PAXTON — The Ford County Sheriff’s Office announced the implementation of the Medical Priority Dispatch System (MPDS) to better serve the residents of Ford County in emergency situations.
With the new system, emergency dispatchers will follow nationally recognized standards and research-based protocols to identify life-threatening situations and to safely prioritize calls for fast response. The protocols guide emergency dispatchers through a series of questions they ask callers in order to identify the issue so they can send the correct help to the victim.
Emergency dispatchers will also use the questions to provide responders with accurate information so they can more effectively give care once they are on the scene. Additionally, with the MPDS, emergency dispatchers can provide lifesaving and safety instructions to callers and victims before responders arrive. For example, by using the MPDS, the emergency dispatcher can instruct a caller on performing CPR or delivering a baby.
“I am very pleased with this investment,” Sheriff Mark Doran said in a news release. “We will be much better prepared to answer 911 calls and dispatch the critical information first responders need for the emergencies that happen in Ford County and surrounding areas.”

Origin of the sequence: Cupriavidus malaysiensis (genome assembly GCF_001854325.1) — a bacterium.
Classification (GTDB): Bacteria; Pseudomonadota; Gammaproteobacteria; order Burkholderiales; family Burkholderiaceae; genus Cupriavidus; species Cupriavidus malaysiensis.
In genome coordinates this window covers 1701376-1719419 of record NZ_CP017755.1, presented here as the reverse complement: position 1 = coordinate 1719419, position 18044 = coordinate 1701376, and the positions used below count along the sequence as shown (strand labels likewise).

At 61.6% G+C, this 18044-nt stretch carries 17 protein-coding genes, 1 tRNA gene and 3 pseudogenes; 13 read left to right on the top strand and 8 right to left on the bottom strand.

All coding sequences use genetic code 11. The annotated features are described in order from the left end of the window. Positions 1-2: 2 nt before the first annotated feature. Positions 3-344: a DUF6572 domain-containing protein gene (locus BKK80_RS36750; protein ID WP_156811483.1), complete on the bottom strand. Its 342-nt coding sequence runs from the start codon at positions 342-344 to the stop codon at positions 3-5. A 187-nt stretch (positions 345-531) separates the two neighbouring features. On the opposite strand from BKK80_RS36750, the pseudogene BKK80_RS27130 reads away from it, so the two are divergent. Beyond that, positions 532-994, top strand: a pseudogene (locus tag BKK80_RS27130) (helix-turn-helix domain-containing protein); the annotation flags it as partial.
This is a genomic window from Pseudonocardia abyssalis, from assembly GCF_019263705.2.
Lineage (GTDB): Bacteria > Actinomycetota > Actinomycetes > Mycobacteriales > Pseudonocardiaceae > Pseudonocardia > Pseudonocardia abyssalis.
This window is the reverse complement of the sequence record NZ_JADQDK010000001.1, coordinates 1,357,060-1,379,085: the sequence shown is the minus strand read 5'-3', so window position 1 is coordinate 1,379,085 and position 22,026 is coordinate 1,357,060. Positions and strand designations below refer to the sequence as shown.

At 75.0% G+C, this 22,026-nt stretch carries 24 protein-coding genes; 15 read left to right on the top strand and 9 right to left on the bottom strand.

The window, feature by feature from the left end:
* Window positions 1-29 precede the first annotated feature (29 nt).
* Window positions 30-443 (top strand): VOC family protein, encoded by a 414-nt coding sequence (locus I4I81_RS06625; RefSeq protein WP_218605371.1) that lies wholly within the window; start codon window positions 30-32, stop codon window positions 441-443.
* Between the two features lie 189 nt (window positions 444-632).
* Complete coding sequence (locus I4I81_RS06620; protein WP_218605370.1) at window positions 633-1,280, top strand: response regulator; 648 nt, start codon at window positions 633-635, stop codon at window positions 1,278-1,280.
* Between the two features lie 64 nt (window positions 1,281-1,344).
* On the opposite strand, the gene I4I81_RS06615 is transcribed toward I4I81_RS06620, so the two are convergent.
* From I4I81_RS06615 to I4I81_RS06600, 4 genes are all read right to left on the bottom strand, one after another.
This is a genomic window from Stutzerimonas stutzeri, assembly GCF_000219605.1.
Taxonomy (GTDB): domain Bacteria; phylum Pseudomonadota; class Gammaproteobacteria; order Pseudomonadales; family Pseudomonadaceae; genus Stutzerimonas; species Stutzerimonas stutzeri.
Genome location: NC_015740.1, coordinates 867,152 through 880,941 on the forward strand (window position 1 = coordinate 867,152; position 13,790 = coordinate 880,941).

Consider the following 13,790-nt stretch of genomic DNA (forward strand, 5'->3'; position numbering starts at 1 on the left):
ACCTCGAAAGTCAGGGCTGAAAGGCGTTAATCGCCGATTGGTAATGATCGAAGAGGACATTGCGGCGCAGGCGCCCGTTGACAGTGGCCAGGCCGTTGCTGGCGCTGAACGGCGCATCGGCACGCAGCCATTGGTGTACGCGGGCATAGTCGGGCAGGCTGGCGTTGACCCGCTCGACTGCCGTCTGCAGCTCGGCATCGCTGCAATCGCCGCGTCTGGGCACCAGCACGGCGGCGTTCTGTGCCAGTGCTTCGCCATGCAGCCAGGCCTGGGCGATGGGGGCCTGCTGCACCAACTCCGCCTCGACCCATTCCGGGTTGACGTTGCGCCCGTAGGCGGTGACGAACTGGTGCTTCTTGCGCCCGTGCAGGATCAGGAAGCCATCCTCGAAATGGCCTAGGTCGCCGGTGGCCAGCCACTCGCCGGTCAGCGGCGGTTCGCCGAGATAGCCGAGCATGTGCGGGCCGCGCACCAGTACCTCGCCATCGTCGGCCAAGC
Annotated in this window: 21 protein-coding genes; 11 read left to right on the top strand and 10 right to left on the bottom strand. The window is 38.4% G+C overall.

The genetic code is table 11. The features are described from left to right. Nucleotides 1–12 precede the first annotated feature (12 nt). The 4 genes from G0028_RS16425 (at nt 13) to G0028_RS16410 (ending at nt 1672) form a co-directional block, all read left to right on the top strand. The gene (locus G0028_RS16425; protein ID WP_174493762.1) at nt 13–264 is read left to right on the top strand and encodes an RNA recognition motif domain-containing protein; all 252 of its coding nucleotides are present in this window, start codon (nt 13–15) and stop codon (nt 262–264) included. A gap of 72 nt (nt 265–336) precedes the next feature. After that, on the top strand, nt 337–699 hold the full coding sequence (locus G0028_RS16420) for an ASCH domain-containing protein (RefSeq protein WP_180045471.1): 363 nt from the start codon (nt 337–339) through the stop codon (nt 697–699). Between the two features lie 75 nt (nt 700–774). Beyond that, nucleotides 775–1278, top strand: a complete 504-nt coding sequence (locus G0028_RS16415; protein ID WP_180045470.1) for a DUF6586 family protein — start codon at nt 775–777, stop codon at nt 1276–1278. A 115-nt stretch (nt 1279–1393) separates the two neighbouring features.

The MPDS involves a three-day certification training course for emergency dispatchers and continual quality-improvement benchmarks and training. All emergency dispatchers who work on the new system are certified by the International Academies of Emergency Dispatch (IAED) and must recertify every two years, completing 24 hours of continuing dispatch education and passing all requirements for IAED recertification.
The Ford County Sheriff’s Office employs 12 telecommunicators who are IAED/EMD certified. Its dispatchers average 300 calls a month, which Doran said “amazes me due to our smaller sized county.”